For starters, is Lester on the outside looking in come playoff time?

Playoff rotation. Who ya got?

Yeah, yeah, we’re not even midway through August, but the way Red Sox starter Jon Lester has looked as of late, about as dependable as an ’87 Yugo, and with Clay Buchholz continuing to nurse an owie, the discussion is already up for debate. About the only aspect that’s a definite is that Steven Wright is not a candidate. Unless it’s the other Steven Wright, because dry wit would probably be more effective than the knuckleball we saw the other night.

If Buchholz is healthy on Oct. 1, which is a supposition right up there with the price of gas, here’s one man’s thought about how the postseason rotation should look:

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1. Buchholz
2. Jake Peavy
3. Felix Doubront
4. John Lackey

No Lester.

If Buchholz isn’t healthy on Oct. 1, which could be as likely as weekend traffic on the Bourne, how does this work?

1. Peavy
2. Doubront
3. Lackey
4. Ryan Dempster

OK, maybe that’s being a little unreasonable, but doesn’t it speak to just how unpredictable Lester has been this season that you almost, kind of, wouldn’t mind seeing Dempster, who has a team-high 7.27 ERA over the last month. For all the hand-wringing over Lester’s recent starts, maybe you’d be surprised that his ERA over the last 30 days is 3.48, best among starters not named Felix Doubront.

In a perfect world, the rotation would likely be Buchholz, Lester, Peavy, Lackey, which is completely unfair to Doubront, who is only 3-2 over the last month, but with a sparkling 1.97 ERA. A little more luck and some more early-season consistency, and you’re talking about a 12-win or so season thus far. Only five American League pitchers have more than 12 wins this season, including Cy Young favorite Max Scherzer, now 17-1 and on his way to a projected 24-win season, which would be the most by a pitcher since Randy Johnson in 2002.

That’s the guy that gets bumped?

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John Farrell simply can’t make that decision easily, so maybe the rotation is Buchholz, Lester, Peavy, Doubront, which gives the Sox a pair of lefties. And this, of course is assuming that Buchholz won’t have to toss the play-in game, which could very well go to the likes of Doubront, right?

If either of those situations is the case, do you just give the ball to Peavy, the new guy, in Game 1 of the ALDS? Or is that still Lester’s role to win back over the next month-and-a-half?

Maybe Lackey is the guy that gets the call to the bullpen. In the midst of his redemption season, Lackey could provide early-inning insurance much the way Brandon Workman did Tuesday night in Houston, should the likes of Lester, Peavy, Buchholz, or Doubront falter in his start. To be honest, I’d have more faith in Lackey coming in during the third inning with the team down 5-0 than I would Lester doing it for Lackey. I know, my world is upside down too.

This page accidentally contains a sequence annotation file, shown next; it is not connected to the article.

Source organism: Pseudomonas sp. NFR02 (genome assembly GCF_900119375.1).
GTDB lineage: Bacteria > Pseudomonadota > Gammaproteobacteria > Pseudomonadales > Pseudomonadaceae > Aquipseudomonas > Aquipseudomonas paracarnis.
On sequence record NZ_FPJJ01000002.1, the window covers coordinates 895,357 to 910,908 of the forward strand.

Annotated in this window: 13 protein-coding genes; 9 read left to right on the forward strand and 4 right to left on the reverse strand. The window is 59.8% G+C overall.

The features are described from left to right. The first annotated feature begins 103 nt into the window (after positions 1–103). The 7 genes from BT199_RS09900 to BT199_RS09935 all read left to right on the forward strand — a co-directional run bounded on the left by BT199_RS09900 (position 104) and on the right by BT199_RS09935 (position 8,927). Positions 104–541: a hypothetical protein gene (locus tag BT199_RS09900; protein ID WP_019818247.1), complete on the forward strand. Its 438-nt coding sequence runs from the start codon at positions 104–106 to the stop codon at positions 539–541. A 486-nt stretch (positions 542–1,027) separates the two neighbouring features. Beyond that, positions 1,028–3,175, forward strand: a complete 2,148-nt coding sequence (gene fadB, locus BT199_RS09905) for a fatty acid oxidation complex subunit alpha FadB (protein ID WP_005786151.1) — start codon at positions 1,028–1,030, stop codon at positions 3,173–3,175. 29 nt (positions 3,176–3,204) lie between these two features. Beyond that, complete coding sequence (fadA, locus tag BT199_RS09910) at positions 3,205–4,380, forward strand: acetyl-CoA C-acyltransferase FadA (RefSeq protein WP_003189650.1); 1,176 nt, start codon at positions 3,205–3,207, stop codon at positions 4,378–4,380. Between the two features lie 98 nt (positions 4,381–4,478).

So, the only thing that is clear is that Peavy is part of the playoff rotation. That’s as overwhelmingly comforting as it is frightening.

Only the Royals, Rays, White Sox (?), and Tigers have better starter ERA’s than the Red Sox (3.87), and yet the No. 1 starter for Kansas City (Bruce Chen, maybe James Shields), Rays (David Price), and Tigers (Scherzer, maybe Justin Verlander) is fairly clear. The Red Sox have five different guys you could throw in a one-game playoff and the first game of the ALDS. I’m not sure that’s something to feel good about or not.

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For sure, it is a clear-cut sign of the starting depth that Boston possesses, but the absence of an ace is also glaring. Doubront is probably pitching the closest to a No. 1. You have faith in him in that role as the first man out of the gate?

The truth is, without Buchholz, Farrell might as well toss darts at his roster in making his decisions. In an ideal world, Buchholz is No. 1. No. 2 is probably Peavy, unless you want to split up the rotation with lefties. After that? Good luck.

The good news about Lester is that, when he’s not playing Temple Run in the clubhouse, he has looked more like himself than not lately. In July, Lester had one hiccup against Seattle, against which he allowed five runs. Other than that start, the lefty allowed one, three, two, and zero earned runs in each of his other four starts. Thursday night’s disastrous first inning aside, Lester gets credit for settling down and keeping his team in a ballgame that the Sox would eventually lose to the Royals, 5-1.

Maybe the criticism is unjust. Maybe Lester has finally started to even things out in this up-and-down campaign.

Maybe he’s still that No. 2 guy behind Buchholz come October. Maybe he’s No. 1 if Buchholz can’t go.

He has about nine more starts to prove it.